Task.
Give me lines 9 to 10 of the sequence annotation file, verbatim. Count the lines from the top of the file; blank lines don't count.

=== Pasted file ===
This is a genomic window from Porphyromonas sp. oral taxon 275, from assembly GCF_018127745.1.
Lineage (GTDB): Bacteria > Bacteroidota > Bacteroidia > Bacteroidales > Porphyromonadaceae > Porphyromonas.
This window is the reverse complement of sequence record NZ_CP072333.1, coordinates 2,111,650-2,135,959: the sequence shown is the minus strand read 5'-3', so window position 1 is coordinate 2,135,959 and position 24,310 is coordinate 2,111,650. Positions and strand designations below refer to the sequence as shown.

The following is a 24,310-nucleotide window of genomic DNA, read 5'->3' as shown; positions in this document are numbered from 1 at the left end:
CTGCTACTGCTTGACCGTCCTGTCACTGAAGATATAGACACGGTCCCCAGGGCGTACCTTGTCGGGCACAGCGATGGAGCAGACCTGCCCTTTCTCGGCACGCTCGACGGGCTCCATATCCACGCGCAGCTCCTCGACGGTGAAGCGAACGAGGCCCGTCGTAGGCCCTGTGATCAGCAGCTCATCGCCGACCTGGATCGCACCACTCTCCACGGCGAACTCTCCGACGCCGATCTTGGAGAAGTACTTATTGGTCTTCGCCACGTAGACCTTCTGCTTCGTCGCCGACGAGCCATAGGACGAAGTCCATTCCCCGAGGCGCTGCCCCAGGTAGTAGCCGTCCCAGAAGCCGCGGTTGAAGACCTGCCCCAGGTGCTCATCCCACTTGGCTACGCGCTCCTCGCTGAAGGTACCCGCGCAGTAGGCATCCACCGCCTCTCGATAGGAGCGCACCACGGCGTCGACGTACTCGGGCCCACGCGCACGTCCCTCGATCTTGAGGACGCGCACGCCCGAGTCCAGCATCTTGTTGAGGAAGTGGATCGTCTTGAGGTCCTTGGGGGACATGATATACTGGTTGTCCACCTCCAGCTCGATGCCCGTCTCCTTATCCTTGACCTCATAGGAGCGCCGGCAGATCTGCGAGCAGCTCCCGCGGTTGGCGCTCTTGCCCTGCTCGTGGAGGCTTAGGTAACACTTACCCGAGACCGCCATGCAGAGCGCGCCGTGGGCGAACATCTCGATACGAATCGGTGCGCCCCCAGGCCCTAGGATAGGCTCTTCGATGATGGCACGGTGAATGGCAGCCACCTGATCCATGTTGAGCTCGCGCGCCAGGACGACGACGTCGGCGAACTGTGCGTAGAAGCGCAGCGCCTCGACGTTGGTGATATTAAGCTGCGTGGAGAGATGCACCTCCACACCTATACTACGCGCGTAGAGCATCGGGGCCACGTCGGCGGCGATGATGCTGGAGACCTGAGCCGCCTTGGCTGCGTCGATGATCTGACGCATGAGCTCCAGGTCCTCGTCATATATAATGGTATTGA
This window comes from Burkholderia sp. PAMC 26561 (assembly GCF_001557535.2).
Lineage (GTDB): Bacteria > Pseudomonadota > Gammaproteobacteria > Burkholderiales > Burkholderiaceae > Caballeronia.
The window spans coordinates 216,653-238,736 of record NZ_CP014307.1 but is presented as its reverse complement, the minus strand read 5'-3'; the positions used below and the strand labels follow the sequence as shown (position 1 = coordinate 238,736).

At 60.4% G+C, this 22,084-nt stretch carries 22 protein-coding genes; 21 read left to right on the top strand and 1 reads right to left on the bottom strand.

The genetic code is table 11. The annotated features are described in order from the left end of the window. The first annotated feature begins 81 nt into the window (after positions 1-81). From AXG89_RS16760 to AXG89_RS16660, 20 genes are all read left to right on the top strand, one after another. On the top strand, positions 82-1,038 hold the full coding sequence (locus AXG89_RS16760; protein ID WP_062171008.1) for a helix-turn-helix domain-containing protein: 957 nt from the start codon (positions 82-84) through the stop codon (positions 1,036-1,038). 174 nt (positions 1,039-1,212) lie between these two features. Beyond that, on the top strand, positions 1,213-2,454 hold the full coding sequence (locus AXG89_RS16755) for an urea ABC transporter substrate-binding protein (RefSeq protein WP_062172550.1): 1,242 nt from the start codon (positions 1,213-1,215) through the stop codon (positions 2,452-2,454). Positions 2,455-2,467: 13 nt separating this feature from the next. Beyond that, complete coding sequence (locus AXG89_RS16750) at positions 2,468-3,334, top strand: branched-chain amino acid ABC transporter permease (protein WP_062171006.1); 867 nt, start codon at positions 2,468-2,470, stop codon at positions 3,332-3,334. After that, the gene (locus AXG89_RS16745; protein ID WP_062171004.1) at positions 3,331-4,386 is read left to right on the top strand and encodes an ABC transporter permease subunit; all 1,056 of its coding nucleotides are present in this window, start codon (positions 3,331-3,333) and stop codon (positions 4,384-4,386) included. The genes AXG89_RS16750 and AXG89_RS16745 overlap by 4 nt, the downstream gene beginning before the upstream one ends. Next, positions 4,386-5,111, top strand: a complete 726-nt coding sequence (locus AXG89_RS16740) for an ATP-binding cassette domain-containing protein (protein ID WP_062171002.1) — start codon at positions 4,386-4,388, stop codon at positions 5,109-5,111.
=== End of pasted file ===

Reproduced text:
At 60.4% G+C, this 22,084-nt stretch carries 22 protein-coding genes; 21 read left to right on the top strand and 1 reads right to left on the bottom strand.

The genetic code is table 11. The annotated features are described in order from the left end of the window. The first annotated feature begins 81 nt into the window (after positions 1-81). From AXG89_RS16760 to AXG89_RS16660, 20 genes are all read left to right on the top strand, one after another. On the top strand, positions 82-1,038 hold the full coding sequence (locus AXG89_RS16760; protein ID WP_062171008.1) for a helix-turn-helix domain-containing protein: 957 nt from the start codon (positions 82-84) through the stop codon (positions 1,036-1,038). 174 nt (positions 1,039-1,212) lie between these two features. Beyond that, on the top strand, positions 1,213-2,454 hold the full coding sequence (locus AXG89_RS16755) for an urea ABC transporter substrate-binding protein (RefSeq protein WP_062172550.1): 1,242 nt from the start codon (positions 1,213-1,215) through the stop codon (positions 2,452-2,454). Positions 2,455-2,467: 13 nt separating this feature from the next. Beyond that, complete coding sequence (locus AXG89_RS16750) at positions 2,468-3,334, top strand: branched-chain amino acid ABC transporter permease (protein WP_062171006.1); 867 nt, start codon at positions 2,468-2,470, stop codon at positions 3,332-3,334. After that, the gene (locus AXG89_RS16745; protein ID WP_062171004.1) at positions 3,331-4,386 is read left to right on the top strand and encodes an ABC transporter permease subunit; all 1,056 of its coding nucleotides are present in this window, start codon (positions 3,331-3,333) and stop codon (positions 4,384-4,386) included. The genes AXG89_RS16750 and AXG89_RS16745 overlap by 4 nt, the downstream gene beginning before the upstream one ends. Next, positions 4,386-5,111, top strand: a complete 726-nt coding sequence (locus AXG89_RS16740) for an ATP-binding cassette domain-containing protein (protein ID WP_062171002.1) — start codon at positions 4,386-4,388, stop codon at positions 5,109-5,111.